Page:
Don Strock knew he hit the big time when his program was 2-6 during its second year of transition to Division I-A.
The Florida International coach won't go as far as to say he was feeling pressure at that point last year. But let's say a drumbeat had started at the youngest major-college program in the nation.
|Strock's Golden Panthers are eligible to win a Sun Belt title in 2006.|
After only eight games, isn't there a honeymoon built in there somewhere?
"In the back of your mind are you thinking, give me a break ... " the Panthers coach said. "We don't even compete for a bowl until next year."
Big-time membership has its disadvantages, too. FIU football is entering its fifth season of existence -- first as a full I-A member -- with expectations. Maybe not Alabama-like expectations, but still expectations.
This is why we celebrate Strock's second year of membership by including him in the annual CBS SportsLine.com Hot Seat Rankings. Each offseason we act as judge and jury on the relative job security for I-A coaches (there are 119 this season).
Strock needn't worry ... for now. He's a 1.5 this year on a seat-melting scale of 5. The Panthers are good enough to win their first conference title and go to their first bowl in their first full year of I-A membership. An on-campus stadium is due by 2008. They have a natural rival -- Florida Atlantic -- which they beat for the first time last year.
Strock's security reflects a quiet offseason for hatchet jobs. Only a handful of schools changed coaches, which means only one thing. Look out. Patience has not been a virtue for athletic directors in the 21st century. Sixty-nine percent of the current I-A membership has changed coaches at least once since the end of the 1999 season (82 of 119).
Alabama is one of those schools with multiple-personality syndrome. Mike Shula (also a 1.5 this year) was Alabama's third coach in seven years. For now, he is a "survivor," having recently signed a contract extension that will pay him $1.8 million per year.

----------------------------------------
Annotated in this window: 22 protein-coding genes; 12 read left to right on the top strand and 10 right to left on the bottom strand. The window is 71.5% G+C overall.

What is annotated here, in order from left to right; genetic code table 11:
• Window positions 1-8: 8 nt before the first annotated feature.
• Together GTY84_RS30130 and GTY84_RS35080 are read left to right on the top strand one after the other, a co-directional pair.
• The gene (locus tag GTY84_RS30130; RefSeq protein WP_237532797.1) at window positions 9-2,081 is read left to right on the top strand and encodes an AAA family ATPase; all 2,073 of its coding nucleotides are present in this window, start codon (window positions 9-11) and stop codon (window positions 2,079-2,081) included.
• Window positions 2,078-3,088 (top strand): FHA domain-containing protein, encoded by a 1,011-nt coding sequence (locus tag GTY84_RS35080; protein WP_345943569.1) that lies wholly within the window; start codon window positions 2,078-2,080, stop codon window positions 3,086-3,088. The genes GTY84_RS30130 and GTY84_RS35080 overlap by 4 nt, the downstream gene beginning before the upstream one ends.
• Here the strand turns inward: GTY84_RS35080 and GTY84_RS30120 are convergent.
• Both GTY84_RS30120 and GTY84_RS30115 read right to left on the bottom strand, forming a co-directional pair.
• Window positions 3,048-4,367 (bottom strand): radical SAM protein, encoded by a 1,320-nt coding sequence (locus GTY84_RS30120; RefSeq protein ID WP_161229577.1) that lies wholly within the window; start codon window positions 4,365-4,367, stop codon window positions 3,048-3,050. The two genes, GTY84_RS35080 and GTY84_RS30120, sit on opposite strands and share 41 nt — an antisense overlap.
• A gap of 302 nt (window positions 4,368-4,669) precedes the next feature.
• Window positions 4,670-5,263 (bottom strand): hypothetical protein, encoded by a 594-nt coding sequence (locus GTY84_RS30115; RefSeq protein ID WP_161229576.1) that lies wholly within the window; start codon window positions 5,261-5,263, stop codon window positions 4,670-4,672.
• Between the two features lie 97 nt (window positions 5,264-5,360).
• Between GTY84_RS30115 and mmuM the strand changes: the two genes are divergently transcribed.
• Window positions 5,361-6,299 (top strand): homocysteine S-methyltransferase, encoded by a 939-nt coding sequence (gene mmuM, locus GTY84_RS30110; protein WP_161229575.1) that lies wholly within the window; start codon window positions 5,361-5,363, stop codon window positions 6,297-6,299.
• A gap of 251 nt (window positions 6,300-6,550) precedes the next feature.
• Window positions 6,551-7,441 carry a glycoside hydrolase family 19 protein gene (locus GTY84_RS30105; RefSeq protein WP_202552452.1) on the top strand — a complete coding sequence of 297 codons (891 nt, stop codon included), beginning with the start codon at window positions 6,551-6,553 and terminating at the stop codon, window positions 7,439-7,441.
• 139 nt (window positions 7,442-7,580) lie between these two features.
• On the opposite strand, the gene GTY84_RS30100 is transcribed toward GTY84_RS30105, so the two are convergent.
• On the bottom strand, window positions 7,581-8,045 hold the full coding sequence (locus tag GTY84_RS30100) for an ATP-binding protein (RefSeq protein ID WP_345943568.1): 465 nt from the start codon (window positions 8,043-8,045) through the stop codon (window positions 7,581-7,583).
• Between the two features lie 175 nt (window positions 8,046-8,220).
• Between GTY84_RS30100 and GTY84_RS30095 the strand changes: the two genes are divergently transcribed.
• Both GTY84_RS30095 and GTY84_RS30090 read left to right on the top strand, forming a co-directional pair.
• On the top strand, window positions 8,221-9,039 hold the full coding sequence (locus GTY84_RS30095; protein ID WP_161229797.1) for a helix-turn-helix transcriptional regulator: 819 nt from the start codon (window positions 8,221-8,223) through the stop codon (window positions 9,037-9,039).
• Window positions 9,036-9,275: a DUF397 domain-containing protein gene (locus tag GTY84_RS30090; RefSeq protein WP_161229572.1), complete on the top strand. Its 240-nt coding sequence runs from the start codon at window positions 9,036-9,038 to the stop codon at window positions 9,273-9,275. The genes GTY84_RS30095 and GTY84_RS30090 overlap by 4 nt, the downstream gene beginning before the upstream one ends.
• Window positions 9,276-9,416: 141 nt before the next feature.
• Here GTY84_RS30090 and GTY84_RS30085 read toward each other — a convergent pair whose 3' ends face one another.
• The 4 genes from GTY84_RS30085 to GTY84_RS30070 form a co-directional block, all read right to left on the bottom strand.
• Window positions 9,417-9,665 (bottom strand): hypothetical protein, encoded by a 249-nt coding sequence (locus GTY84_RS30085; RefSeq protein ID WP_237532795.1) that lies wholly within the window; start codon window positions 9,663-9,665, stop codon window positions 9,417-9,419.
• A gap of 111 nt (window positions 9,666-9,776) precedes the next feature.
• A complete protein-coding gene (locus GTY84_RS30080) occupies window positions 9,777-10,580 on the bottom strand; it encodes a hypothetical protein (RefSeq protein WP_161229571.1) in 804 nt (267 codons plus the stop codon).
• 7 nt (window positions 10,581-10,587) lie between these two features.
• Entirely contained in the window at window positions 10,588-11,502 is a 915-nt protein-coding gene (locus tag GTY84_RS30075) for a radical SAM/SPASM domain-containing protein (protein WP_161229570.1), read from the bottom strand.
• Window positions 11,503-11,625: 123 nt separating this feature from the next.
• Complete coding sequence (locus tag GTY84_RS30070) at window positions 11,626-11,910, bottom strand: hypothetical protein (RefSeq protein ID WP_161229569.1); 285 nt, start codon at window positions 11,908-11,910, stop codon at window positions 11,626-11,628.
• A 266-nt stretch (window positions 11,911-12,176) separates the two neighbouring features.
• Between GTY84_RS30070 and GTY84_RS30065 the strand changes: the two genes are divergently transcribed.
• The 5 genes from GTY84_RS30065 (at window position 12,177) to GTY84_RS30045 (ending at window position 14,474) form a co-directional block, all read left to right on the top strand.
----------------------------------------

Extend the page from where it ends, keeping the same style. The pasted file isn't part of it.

At the other end of the pay and hype spectrum is Strock, who was at the Miami campus with the program with little more than shoes, pads and promises.
Fortunately, the Panthers won their final three games in 2005 to finish 5-6. Not bad considering the school was more or less forced to move up to I-A status early, after the conference shakeups around the country.
"It's a different world, I think," said Strock, the former Dolphins backup quarterback, "when you starting talking about a tradition of Alabama, Penn State, a tradition of Miami and what they've done the last 20 years.
"Someone is talking about Miami going 9-3 and having a bad year. Give it to me."
Strock would have liked to have the ramp-up time of in-state startups Central Florida (18 years from startup to I-A) or even South Florida (five years).
FIU's quick start is proof that the tap on Florida talent hasn't run out. Football was started at the school essentially because it made sense. The commuter school of 34,000 students was the largest in the country without the sport.
President Modesto Maidique had a vision of the big time during a visit to The Swamp. Strock was hired in 2000. The school's first team kicked off less than two years later.
Last year, the Panthers were within seven after three quarters in last year's opener at Kansas State. It lost by three against defending Sun Belt champ North Texas and went 4-1 at home.
Two defenders -- linebacker Keyonis Bouie and defensive end Antwan Barnes -- are on this year's Lombardi Award watch list.
"The talent here is unbelievable," Strock said. "At the Dade-Broward (high school) All-Star game I saw Pete Carroll, Lloyd Carr and Phil Fulmer. They weren't here vacationing. I'm thinking. 'OK, why leave (to go recruiting)?'"
There's enough cruelty waiting on the road. Like most Sun Belt teams, FIU has to play its share of body-bag games, enough to ruin a sane man's psyche. This year's paycheck games are at Maryland, Miami and Alabama.
"Keep in mind we're not going into our 50th year, we're in our fifth year," Strock said. "The first group that came in here and we promised them they would be I-A and be in a conference. We didn't lie to them."